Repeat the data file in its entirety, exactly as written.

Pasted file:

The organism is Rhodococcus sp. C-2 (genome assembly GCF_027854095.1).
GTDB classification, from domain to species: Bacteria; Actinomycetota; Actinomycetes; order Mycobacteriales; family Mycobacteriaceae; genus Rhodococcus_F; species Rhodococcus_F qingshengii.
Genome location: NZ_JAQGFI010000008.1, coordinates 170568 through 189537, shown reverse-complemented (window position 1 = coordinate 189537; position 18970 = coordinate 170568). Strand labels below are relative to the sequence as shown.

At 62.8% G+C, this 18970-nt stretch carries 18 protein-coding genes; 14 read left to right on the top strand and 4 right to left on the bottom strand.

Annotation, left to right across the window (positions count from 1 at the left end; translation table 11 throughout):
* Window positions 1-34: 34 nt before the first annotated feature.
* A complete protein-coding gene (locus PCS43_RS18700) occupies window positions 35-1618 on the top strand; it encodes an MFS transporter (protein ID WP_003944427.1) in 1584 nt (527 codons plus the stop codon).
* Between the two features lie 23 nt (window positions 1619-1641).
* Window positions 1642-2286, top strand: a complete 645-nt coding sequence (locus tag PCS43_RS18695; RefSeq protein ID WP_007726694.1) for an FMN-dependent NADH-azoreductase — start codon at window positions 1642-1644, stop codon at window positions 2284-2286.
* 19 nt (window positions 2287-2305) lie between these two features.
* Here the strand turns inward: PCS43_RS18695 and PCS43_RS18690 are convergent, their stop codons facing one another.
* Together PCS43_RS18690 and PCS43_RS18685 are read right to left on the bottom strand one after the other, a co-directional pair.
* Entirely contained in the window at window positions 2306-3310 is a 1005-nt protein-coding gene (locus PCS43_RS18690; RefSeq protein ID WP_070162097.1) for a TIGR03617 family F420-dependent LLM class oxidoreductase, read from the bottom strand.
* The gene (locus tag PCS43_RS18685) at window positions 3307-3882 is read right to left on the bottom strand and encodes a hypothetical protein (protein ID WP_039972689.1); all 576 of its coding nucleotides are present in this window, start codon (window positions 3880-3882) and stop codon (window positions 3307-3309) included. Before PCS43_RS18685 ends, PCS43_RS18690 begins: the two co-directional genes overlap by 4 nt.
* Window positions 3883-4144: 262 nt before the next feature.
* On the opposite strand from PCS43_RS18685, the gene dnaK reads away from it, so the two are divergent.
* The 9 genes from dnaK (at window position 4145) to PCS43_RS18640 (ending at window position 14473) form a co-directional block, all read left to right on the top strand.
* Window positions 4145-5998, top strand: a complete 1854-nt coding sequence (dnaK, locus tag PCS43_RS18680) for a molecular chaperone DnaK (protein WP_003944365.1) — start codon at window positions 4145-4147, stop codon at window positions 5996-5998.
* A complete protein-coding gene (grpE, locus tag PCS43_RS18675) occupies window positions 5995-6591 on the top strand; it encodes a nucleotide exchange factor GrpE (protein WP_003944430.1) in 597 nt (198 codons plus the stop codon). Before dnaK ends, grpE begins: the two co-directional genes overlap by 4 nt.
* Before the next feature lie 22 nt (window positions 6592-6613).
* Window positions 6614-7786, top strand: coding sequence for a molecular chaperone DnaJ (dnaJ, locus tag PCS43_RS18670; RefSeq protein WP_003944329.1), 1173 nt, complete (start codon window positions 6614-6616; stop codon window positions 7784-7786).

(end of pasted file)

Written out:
The organism is Rhodococcus sp. C-2 (genome assembly GCF_027854095.1).
GTDB classification, from domain to species: Bacteria; Actinomycetota; Actinomycetes; order Mycobacteriales; family Mycobacteriaceae; genus Rhodococcus_F; species Rhodococcus_F qingshengii.
Genome location: NZ_JAQGFI010000008.1, coordinates 170568 through 189537, shown reverse-complemented (window position 1 = coordinate 189537; position 18970 = coordinate 170568). Strand labels below are relative to the sequence as shown.

At 62.8% G+C, this 18970-nt stretch carries 18 protein-coding genes; 14 read left to right on the top strand and 4 right to left on the bottom strand.

Annotation, left to right across the window (positions count from 1 at the left end; translation table 11 throughout):
* Window positions 1-34: 34 nt before the first annotated feature.
* A complete protein-coding gene (locus PCS43_RS18700) occupies window positions 35-1618 on the top strand; it encodes an MFS transporter (protein ID WP_003944427.1) in 1584 nt (527 codons plus the stop codon).
* Between the two features lie 23 nt (window positions 1619-1641).
* Window positions 1642-2286, top strand: a complete 645-nt coding sequence (locus tag PCS43_RS18695; RefSeq protein ID WP_007726694.1) for an FMN-dependent NADH-azoreductase — start codon at window positions 1642-1644, stop codon at window positions 2284-2286.
* 19 nt (window positions 2287-2305) lie between these two features.
* Here the strand turns inward: PCS43_RS18695 and PCS43_RS18690 are convergent, their stop codons facing one another.
* Together PCS43_RS18690 and PCS43_RS18685 are read right to left on the bottom strand one after the other, a co-directional pair.
* Entirely contained in the window at window positions 2306-3310 is a 1005-nt protein-coding gene (locus PCS43_RS18690; RefSeq protein ID WP_070162097.1) for a TIGR03617 family F420-dependent LLM class oxidoreductase, read from the bottom strand.
* The gene (locus tag PCS43_RS18685) at window positions 3307-3882 is read right to left on the bottom strand and encodes a hypothetical protein (protein ID WP_039972689.1); all 576 of its coding nucleotides are present in this window, start codon (window positions 3880-3882) and stop codon (window positions 3307-3309) included. Before PCS43_RS18685 ends, PCS43_RS18690 begins: the two co-directional genes overlap by 4 nt.
* Window positions 3883-4144: 262 nt before the next feature.
* On the opposite strand from PCS43_RS18685, the gene dnaK reads away from it, so the two are divergent.
* The 9 genes from dnaK (at window position 4145) to PCS43_RS18640 (ending at window position 14473) form a co-directional block, all read left to right on the top strand.
* Window positions 4145-5998, top strand: a complete 1854-nt coding sequence (dnaK, locus tag PCS43_RS18680) for a molecular chaperone DnaK (protein WP_003944365.1) — start codon at window positions 4145-4147, stop codon at window positions 5996-5998.
* A complete protein-coding gene (grpE, locus tag PCS43_RS18675) occupies window positions 5995-6591 on the top strand; it encodes a nucleotide exchange factor GrpE (protein WP_003944430.1) in 597 nt (198 codons plus the stop codon). Before dnaK ends, grpE begins: the two co-directional genes overlap by 4 nt.
* Before the next feature lie 22 nt (window positions 6592-6613).
* Window positions 6614-7786, top strand: coding sequence for a molecular chaperone DnaJ (dnaJ, locus tag PCS43_RS18670; RefSeq protein WP_003944329.1), 1173 nt, complete (start codon window positions 6614-6616; stop codon window positions 7784-7786).